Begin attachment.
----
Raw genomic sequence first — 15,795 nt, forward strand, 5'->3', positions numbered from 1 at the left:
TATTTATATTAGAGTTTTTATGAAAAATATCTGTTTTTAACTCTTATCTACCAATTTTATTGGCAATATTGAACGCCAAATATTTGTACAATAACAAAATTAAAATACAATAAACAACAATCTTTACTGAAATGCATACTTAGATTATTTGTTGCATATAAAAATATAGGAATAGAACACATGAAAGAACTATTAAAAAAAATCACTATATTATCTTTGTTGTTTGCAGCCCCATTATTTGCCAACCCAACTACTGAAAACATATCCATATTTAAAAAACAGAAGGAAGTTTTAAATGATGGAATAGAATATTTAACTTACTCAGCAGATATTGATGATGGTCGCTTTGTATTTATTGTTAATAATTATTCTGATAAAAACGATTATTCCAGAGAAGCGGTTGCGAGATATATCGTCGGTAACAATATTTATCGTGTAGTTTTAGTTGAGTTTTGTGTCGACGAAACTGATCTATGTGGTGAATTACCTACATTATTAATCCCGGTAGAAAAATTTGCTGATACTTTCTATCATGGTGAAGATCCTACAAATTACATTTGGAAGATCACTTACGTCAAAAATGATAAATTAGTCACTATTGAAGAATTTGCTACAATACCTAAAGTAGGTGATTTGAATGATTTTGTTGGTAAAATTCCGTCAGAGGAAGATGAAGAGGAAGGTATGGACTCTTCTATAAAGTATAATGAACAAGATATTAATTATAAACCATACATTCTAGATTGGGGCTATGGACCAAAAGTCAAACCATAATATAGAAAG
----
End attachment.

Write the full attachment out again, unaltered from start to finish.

Raw genomic sequence first — 15,795 nt, forward strand, 5'->3', positions numbered from 1 at the left:
TATTTATATTAGAGTTTTTATGAAAAATATCTGTTTTTAACTCTTATCTACCAATTTTATTGGCAATATTGAACGCCAAATATTTGTACAATAACAAAATTAAAATACAATAAACAACAATCTTTACTGAAATGCATACTTAGATTATTTGTTGCATATAAAAATATAGGAATAGAACACATGAAAGAACTATTAAAAAAAATCACTATATTATCTTTGTTGTTTGCAGCCCCATTATTTGCCAACCCAACTACTGAAAACATATCCATATTTAAAAAACAGAAGGAAGTTTTAAATGATGGAATAGAATATTTAACTTACTCAGCAGATATTGATGATGGTCGCTTTGTATTTATTGTTAATAATTATTCTGATAAAAACGATTATTCCAGAGAAGCGGTTGCGAGATATATCGTCGGTAACAATATTTATCGTGTAGTTTTAGTTGAGTTTTGTGTCGACGAAACTGATCTATGTGGTGAATTACCTACATTATTAATCCCGGTAGAAAAATTTGCTGATACTTTCTATCATGGTGAAGATCCTACAAATTACATTTGGAAGATCACTTACGTCAAAAATGATAAATTAGTCACTATTGAAGAATTTGCTACAATACCTAAAGTAGGTGATTTGAATGATTTTGTTGGTAAAATTCCGTCAGAGGAAGATGAAGAGGAAGGTATGGACTCTTCTATAAAGTATAATGAACAAGATATTAATTATAAACCATACATTCTAGATTGGGGCTATGGACCAAAAGTCAAACCATAATATAGAAAG